LN staging for the clinical validation cohort was evaluated independently by two experienced radiologists (readers 1 and 2). First, the two readers evaluated the LN staging of each patient according to their daily experience, generally on the basis of the predictors of size, border, and IS of the LNs, as recommended by the European Society of Gastrointestinal and Abdominal Radiology (23). Two weeks later, the 182 cases were reordered, and the readers were trained to cognize the nomogram and reassess LN staging based on the nomogram. The detailed approach was as follows. First, the cut-off value for the differentiation of benign and metastatic nodes was obtained from the nomogram that was developed using the prospective cohort. Second, to acquire the total points of each LN, the readers evaluated the LNs of each patient according to the nomogram. LNs with total points lower or higher than the cut-off value were categorized as benign or metastatic nodes, respectively. Finally, the LN stage of each patient was decided based on the number of evaluated metastatic nodes (e.g., N0, N1, or N2) according to the 8th edition of the American Joint Committee on Cancer staging system.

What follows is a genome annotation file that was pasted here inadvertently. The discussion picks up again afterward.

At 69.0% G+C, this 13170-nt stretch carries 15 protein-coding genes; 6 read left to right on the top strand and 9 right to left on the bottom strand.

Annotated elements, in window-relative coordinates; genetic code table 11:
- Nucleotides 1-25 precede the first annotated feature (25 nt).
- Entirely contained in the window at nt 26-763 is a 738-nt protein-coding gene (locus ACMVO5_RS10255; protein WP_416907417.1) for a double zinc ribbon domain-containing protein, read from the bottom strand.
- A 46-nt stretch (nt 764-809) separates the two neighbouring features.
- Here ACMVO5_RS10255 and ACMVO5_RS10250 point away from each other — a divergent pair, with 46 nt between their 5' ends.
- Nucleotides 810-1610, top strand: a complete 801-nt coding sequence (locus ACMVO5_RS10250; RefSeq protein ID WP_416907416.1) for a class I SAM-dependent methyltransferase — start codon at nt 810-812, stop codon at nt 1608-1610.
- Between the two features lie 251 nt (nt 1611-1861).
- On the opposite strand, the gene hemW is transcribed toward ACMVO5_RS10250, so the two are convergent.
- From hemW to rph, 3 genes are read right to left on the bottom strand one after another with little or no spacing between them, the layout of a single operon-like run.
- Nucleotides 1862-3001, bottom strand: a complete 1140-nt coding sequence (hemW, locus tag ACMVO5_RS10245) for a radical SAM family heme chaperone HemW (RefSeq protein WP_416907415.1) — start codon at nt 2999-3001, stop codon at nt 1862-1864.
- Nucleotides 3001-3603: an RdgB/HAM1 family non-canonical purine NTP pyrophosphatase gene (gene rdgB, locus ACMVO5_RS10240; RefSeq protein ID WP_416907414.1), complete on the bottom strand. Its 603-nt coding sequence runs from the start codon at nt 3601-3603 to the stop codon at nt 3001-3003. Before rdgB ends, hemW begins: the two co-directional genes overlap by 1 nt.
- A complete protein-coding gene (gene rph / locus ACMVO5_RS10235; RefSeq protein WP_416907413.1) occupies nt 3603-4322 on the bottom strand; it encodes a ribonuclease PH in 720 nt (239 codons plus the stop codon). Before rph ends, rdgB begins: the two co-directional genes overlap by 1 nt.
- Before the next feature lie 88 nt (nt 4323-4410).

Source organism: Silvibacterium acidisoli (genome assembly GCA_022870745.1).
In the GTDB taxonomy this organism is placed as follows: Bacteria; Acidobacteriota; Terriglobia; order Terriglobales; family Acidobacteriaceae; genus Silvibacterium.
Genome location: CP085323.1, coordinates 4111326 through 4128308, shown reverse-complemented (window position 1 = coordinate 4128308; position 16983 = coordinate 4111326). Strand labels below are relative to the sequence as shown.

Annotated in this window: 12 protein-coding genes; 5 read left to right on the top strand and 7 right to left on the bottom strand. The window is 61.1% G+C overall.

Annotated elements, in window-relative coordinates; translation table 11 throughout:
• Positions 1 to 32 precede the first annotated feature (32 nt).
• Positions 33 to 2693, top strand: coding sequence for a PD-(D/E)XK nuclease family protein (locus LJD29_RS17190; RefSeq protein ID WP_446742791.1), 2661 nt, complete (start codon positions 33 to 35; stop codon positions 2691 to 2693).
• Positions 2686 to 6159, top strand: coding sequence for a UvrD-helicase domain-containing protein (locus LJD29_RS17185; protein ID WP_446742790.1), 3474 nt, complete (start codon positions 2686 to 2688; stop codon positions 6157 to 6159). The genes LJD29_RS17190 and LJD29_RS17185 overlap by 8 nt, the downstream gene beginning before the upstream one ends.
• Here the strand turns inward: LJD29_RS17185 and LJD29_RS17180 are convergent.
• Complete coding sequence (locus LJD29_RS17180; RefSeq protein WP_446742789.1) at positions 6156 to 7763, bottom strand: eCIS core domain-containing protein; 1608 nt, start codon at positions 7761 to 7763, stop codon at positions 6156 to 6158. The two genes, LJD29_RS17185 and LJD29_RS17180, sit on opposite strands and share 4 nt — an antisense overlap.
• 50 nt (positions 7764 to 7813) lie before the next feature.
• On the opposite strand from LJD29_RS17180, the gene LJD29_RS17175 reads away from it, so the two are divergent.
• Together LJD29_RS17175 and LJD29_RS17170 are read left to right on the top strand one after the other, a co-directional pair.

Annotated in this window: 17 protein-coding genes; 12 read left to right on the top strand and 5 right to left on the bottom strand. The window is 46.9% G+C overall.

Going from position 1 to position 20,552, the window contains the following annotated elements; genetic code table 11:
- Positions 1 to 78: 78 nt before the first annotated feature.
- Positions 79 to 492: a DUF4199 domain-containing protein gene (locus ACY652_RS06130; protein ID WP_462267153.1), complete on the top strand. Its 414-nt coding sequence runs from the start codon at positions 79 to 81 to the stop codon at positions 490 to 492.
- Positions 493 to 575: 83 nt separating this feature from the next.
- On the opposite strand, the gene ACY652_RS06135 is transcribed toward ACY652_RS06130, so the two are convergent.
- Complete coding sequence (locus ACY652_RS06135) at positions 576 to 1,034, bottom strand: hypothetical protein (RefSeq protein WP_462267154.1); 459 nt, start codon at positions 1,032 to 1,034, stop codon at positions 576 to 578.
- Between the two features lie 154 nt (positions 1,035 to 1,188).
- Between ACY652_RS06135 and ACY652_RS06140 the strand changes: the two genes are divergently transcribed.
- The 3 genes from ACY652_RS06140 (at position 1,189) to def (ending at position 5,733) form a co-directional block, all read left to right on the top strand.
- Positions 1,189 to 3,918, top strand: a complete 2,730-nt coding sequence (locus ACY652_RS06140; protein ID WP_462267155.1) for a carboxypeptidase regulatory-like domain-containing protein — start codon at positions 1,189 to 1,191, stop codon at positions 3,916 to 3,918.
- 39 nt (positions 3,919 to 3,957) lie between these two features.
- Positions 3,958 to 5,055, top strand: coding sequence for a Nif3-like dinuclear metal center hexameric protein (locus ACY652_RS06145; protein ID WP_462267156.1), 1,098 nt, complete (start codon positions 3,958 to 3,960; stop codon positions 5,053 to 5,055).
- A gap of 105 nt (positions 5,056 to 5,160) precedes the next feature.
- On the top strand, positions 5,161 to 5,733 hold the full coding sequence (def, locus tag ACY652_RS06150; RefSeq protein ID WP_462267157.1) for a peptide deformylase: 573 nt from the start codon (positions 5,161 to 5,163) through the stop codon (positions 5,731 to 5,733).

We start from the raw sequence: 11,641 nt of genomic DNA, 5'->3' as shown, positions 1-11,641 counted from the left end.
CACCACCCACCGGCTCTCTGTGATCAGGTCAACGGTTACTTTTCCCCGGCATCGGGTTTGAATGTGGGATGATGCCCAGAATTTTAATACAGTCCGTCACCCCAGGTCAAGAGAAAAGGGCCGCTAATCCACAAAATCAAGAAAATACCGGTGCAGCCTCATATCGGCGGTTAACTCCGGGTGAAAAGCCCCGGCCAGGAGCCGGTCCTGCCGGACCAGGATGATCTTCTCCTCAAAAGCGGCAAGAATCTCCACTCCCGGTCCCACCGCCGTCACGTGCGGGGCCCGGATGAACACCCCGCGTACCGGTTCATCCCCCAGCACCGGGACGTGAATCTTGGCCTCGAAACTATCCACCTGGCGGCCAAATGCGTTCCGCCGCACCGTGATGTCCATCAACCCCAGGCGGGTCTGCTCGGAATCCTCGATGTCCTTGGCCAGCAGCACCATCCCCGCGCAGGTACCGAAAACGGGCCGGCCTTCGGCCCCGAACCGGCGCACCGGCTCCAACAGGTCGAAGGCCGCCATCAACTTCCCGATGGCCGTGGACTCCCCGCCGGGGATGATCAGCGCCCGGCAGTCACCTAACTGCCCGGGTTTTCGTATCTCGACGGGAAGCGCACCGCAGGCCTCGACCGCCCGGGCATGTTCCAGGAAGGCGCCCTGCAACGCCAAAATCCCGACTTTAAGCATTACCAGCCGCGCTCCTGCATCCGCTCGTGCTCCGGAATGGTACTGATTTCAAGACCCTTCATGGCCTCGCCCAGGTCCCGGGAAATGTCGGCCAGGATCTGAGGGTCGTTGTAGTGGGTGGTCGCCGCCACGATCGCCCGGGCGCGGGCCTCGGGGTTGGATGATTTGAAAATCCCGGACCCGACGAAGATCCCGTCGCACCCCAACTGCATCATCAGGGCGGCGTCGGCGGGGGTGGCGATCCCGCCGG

To investigate the risk factors for LNM in the primary cohort, the significance of each variable was assessed using a univariable analysis. According to the results of a test for normal distribution, the associations between the continuous variables and LNM were assessed using the t-test or the Mann-Whitney U-test. Categorical and ordinal variables were assessed using the χ2 test or Fisher’s exact test. P<0.05 was considered to be statistically significant. Interobserver agreement between the two radiologists who evaluated the primary cohort was quantified by kappa statistics as follows: <0.20, slight; 0.21–0.40, fair; 0.41–0.60, moderate; 0.61–0.80, substantial; and >0.80, almost perfect reproducibility.